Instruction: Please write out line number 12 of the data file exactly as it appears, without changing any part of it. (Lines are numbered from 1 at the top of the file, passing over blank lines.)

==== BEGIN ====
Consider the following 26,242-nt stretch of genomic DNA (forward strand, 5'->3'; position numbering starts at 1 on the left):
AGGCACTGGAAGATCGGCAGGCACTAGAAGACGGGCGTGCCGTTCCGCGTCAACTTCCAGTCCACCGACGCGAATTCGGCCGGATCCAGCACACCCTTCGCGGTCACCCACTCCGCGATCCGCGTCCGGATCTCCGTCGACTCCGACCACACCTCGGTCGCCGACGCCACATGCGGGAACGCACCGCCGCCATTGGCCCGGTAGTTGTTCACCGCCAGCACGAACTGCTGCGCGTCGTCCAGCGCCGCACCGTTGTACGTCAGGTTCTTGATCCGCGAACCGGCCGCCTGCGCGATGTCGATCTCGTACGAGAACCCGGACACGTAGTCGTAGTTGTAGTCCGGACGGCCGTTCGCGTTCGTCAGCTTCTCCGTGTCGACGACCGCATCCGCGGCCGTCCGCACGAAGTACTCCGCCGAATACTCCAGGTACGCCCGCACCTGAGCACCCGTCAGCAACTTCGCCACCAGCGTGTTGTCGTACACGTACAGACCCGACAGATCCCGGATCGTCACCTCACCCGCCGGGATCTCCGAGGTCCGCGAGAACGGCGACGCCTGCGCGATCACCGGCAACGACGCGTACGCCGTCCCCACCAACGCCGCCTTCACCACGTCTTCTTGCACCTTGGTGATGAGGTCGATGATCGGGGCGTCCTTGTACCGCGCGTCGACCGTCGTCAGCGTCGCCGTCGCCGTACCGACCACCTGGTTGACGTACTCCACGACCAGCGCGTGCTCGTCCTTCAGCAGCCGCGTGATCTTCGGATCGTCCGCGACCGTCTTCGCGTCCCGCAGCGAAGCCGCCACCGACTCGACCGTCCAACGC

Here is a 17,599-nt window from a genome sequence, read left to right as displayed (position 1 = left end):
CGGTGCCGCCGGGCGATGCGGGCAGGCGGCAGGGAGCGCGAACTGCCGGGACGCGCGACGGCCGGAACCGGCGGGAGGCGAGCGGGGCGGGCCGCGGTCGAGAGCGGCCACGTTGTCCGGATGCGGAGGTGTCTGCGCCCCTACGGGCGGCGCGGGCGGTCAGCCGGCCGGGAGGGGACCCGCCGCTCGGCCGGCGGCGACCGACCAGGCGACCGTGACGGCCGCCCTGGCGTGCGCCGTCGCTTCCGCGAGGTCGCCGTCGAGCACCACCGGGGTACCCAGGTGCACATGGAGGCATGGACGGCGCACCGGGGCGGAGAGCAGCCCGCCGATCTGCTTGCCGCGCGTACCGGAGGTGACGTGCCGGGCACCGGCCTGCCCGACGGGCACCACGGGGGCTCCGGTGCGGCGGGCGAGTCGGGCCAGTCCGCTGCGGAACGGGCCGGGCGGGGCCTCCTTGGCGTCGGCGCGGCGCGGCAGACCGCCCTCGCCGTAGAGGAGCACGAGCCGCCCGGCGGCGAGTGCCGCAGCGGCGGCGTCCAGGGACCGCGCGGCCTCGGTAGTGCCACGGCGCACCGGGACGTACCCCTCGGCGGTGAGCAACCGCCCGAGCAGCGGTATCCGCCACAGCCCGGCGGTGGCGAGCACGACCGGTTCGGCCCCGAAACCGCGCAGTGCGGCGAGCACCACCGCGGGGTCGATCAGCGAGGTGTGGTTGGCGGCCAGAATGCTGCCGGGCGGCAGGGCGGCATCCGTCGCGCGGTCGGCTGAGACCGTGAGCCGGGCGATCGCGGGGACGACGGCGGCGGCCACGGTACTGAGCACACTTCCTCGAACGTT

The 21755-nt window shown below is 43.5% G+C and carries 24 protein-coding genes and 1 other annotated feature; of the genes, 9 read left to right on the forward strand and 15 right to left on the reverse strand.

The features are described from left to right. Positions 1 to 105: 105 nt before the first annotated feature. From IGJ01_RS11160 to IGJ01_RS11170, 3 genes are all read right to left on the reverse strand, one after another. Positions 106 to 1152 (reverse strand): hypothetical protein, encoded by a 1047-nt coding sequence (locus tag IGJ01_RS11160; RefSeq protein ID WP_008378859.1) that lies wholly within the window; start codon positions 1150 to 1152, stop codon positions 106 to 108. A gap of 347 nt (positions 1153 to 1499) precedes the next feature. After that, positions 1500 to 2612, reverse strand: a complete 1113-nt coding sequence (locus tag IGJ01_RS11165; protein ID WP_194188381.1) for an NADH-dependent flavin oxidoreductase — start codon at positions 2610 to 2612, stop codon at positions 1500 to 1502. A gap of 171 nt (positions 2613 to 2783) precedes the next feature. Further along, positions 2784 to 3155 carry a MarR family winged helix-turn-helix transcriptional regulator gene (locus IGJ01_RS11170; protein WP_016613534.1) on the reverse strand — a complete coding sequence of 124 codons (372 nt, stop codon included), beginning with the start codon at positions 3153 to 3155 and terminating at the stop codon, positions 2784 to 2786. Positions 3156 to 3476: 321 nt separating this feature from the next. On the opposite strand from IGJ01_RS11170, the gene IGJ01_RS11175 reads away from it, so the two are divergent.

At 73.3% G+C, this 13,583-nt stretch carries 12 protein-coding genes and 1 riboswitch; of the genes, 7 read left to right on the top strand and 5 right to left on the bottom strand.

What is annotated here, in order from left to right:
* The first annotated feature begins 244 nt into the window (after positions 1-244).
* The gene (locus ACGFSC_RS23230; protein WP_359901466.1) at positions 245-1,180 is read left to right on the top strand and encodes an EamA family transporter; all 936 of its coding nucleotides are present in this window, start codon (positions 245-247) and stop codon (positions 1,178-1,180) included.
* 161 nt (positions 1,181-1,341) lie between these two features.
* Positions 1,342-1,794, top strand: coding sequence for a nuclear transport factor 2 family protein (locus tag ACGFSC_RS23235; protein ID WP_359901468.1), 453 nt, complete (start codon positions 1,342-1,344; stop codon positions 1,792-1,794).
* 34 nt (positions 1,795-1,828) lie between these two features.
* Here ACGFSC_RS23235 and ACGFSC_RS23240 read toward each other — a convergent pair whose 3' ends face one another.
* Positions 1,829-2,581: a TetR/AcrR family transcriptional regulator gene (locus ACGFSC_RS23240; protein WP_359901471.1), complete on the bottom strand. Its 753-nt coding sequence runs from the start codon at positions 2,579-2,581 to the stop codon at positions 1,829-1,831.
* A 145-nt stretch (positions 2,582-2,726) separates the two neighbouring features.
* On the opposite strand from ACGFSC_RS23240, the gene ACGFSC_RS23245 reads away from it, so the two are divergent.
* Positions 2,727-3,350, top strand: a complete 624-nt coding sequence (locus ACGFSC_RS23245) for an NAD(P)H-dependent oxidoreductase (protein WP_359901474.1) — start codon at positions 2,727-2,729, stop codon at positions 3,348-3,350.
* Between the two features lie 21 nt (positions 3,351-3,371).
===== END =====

* Positions 1,342-1,794, top strand: coding sequence for a nuclear transport factor 2 family protein (locus tag ACGFSC_RS23235; protein ID WP_359901468.1), 453 nt, complete (start codon positions 1,342-1,344; stop codon positions 1,792-1,794).